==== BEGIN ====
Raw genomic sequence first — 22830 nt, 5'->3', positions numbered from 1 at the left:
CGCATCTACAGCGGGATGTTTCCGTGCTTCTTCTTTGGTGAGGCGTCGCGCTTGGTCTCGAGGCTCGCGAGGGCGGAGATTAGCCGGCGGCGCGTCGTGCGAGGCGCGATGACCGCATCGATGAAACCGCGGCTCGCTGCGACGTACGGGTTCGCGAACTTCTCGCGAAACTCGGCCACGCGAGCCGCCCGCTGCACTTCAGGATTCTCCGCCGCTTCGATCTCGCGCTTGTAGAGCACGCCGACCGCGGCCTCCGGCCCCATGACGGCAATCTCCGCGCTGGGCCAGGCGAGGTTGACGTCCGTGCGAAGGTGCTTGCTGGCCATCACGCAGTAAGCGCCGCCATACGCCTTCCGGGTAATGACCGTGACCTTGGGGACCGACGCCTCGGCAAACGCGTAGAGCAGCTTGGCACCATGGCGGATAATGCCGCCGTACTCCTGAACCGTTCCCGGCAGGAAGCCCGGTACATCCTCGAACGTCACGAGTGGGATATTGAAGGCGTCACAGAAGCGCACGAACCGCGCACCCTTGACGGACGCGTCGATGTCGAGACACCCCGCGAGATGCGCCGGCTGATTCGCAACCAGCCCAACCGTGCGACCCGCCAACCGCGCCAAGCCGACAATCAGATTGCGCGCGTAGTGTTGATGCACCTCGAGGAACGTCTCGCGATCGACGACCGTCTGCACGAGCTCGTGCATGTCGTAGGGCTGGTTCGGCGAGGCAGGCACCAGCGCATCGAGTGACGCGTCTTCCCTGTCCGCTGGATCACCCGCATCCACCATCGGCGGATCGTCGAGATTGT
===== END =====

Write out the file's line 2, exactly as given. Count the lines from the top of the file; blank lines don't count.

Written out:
CGCATCTACAGCGGGATGTTTCCGTGCTTCTTCTTTGGTGAGGCGTCGCGCTTGGTCTCGAGGCTCGCGAGGGCGGAGATTAGCCGGCGGCGCGTCGTGCGAGGCGCGATGACCGCATCGATGAAACCGCGGCTCGCTGCGACGTACGGGTTCGCGAACTTCTCGCGAAACTCGGCCACGCGAGCCGCCCGCTGCACTTCAGGATTCTCCGCCGCTTCGATCTCGCGCTTGTAGAGCACGCCGACCGCGGCCTCCGGCCCCATGACGGCAATCTCCGCGCTGGGCCAGGCGAGGTTGACGTCCGTGCGAAGGTGCTTGCTGGCCATCACGCAGTAAGCGCCGCCATACGCCTTCCGGGTAATGACCGTGACCTTGGGGACCGACGCCTCGGCAAACGCGTAGAGCAGCTTGGCACCATGGCGGATAATGCCGCCGTACTCCTGAACCGTTCCCGGCAGGAAGCCCGGTACATCCTCGAACGTCACGAGTGGGATATTGAAGGCGTCACAGAAGCGCACGAACCGCGCACCCTTGACGGACGCGTCGATGTCGAGACACCCCGCGAGATGCGCCGGCTGATTCGCAACCAGCCCAACCGTGCGACCCGCCAACCGCGCCAAGCCGACAATCAGATTGCGCGCGTAGTGTTGATGCACCTCGAGGAACGTCTCGCGATCGACGACCGTCTGCACGAGCTCGTGCATGTCGTAGGGCTGGTTCGGCGAGGCAGGCACCAGCGCATCGAGTGACGCGTCTTCCCTGTCCGCTGGATCACCCGCATCCACCATCGGCGGATCGTCGAGATTGT